This book tells three inter-related stories that radically alter our perspective on plainchant reform at the turn of the twentieth century and highlight the value of liturgical music history to our understanding of French government anticlericalism. It offers at once a new history of the rise of the Benedictines of Solesmes to official dominance over Catholic editions of plainchant worldwide, a new optic on the French liturgical publishing industry during a period of international crisis for the publication of plainchant notation, and an exploration of how, both despite and because of official hostility, French Catholics could bend Republican anticlericalism at the highest level to their own ends. The narrative relates how Auguste Pécoul, a former French diplomat and Benedictine novice, masterminded an undercover campaign to aid the Gregorian agenda of the Solesmes monks via French government intervention at the Vatican. His vehicle: trades unionists from within the book industry, whom he mobilized into nationalist protest against Vatican attempts to enshrine a single, contested, and German, version of the musical text as canon law. Yet the political scheming necessitated by Pécoul’s double involvement with Solesmes and the print unions almost spun out of control as his Benedictine contacts struggled with internal division and anticlerical persecution. The results are as musicologically significant for the study of Solesmes as they are instructive for the study of Church-State relations.
Katharine Ellis is Professor of Music at Royal Holloway. She is a cultural historian of music in nineteenth-century France, author of two monographs (Music Criticism in Nineteenth-Century France (CUP, 1995) and Interpreting the Musical Past (OUP, 2005)), and joint editor with David Charlton of a collection of essays on Berlioz (The Musical Voyager, Peter Lang, 2007). In her research she seeks to explain what different kinds of music meant to those who experienced them, used them and avoided them, and to probe how music and musicians operated in light of cultural, social and regulatory frameworks.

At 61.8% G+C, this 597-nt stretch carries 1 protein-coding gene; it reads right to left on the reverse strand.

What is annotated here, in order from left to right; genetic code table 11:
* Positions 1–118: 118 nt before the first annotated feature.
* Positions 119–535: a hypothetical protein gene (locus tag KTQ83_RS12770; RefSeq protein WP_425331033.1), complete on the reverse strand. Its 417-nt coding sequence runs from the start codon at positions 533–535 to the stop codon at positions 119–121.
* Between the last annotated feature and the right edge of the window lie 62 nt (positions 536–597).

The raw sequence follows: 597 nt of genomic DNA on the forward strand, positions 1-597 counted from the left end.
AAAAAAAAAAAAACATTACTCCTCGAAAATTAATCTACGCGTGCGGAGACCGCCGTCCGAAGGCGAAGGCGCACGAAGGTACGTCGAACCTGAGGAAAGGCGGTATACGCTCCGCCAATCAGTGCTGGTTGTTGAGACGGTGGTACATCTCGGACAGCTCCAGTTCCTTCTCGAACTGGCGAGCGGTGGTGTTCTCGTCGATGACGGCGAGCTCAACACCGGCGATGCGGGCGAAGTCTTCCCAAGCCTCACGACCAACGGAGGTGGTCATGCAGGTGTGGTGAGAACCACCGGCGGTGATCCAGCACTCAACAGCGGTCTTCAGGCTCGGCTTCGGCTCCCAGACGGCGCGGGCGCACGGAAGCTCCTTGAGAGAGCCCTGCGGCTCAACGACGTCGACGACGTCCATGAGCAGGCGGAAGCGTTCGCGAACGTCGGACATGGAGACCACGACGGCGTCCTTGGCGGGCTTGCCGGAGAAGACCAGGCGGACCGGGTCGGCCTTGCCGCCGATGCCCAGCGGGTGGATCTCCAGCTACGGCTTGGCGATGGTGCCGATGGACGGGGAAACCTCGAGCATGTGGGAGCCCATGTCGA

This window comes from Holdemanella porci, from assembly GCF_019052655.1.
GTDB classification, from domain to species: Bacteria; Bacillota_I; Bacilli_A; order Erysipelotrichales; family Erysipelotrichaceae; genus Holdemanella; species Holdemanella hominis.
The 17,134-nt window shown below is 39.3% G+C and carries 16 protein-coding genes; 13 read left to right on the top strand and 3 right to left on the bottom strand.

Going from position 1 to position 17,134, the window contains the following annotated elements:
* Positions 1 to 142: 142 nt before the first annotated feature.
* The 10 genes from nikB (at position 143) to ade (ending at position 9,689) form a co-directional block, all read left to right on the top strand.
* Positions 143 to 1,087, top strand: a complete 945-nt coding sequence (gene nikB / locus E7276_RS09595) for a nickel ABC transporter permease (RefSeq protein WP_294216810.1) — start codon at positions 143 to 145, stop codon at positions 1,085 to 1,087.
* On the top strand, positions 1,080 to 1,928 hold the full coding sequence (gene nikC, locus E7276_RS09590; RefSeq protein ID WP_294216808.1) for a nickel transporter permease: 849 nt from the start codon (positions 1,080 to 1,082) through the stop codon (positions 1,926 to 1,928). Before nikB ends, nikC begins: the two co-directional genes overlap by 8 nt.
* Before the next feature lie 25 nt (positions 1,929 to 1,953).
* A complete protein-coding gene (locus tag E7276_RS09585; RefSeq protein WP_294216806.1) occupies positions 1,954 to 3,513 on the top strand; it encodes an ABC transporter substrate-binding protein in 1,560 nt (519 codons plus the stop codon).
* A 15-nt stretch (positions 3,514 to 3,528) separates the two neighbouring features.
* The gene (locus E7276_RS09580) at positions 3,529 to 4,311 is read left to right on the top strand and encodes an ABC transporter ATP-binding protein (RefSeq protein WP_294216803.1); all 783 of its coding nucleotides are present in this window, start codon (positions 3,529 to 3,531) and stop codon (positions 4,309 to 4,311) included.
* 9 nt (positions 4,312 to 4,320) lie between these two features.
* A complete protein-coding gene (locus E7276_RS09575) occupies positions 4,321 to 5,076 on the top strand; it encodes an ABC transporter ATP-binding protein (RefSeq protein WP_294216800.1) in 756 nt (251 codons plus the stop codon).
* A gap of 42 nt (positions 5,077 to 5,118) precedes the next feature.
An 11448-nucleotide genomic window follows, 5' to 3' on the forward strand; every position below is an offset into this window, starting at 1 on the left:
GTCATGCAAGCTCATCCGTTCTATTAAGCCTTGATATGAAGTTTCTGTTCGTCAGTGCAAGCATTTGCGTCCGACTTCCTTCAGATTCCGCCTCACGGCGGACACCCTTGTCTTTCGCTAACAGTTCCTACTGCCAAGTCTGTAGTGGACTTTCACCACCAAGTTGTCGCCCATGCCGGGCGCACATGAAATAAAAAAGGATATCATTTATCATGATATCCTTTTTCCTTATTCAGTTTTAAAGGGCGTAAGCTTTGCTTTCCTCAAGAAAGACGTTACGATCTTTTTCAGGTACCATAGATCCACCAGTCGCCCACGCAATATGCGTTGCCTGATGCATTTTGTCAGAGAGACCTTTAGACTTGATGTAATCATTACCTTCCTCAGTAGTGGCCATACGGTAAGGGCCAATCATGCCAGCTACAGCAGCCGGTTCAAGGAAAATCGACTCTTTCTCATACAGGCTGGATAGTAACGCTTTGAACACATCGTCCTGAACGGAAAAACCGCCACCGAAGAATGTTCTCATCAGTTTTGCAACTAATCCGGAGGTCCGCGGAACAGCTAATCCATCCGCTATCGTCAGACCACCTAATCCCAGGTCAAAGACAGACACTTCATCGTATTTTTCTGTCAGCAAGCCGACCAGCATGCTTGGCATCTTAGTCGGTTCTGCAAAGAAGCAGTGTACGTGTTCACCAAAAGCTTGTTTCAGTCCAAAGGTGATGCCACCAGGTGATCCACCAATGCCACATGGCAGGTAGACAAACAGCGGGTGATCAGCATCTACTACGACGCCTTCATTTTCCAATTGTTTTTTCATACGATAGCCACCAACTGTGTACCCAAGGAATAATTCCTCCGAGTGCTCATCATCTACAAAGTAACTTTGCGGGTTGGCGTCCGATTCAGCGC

'It is not often that a musicological text reads like a mystery novel, yet the plot of this ’detective investigation of unforeseen complexity and obsessive grip’ (p. xi) could make for bestselling fiction... The Politics of Plainchant is a pleasant surprise in another respect, too. In no more than 150 pages this ’extended essay’ (p. xi) deals adroitly with issues as diverse (yet interconnected) as French nationalism and protectionism; international diplomacy; relations between Church and State; labour history; the European publishing industry; plainchant revival; and gender relations between monks and nuns... its unexpectedly wide range defies recent charges of insularity in French music scholarship... this monograph constitutes a breakthrough in research on plainchant reform at the fin de siècle and opens up numerous avenues for future inquiry... the text will appeal not only to specialists but to anyone with an interest in French political and religious histories at the turn of the twentieth century.' Music and Letters 'Katherine Ellis’s monograph on the fraught history of plainchant in late nineteenth-century France is a densely woven tale which rewards sustained and attentive reading. Part institutional, part political history, part biography, The Politics of Plainchant in fin-de-siècle France takes a new approach to the history of plainchant in a period when the ancient music of the Roman church was at a flashpoint ... Ellis’s achievement ... is to enrich and complicate that story in ways which situate much of what has become received knowledge about Solesmes and the plainchant restoration in new and illuminating perspectives'. Plainsong and Medieval Music ’Through expert archival work, the connexions between politics and plainchant, and the deep seated, necessary changes in perspective on the reform of chant at the turn of the century, are elegantly and unambiguously presented. ... Ellis demonstrates a firm and influential hold on the histo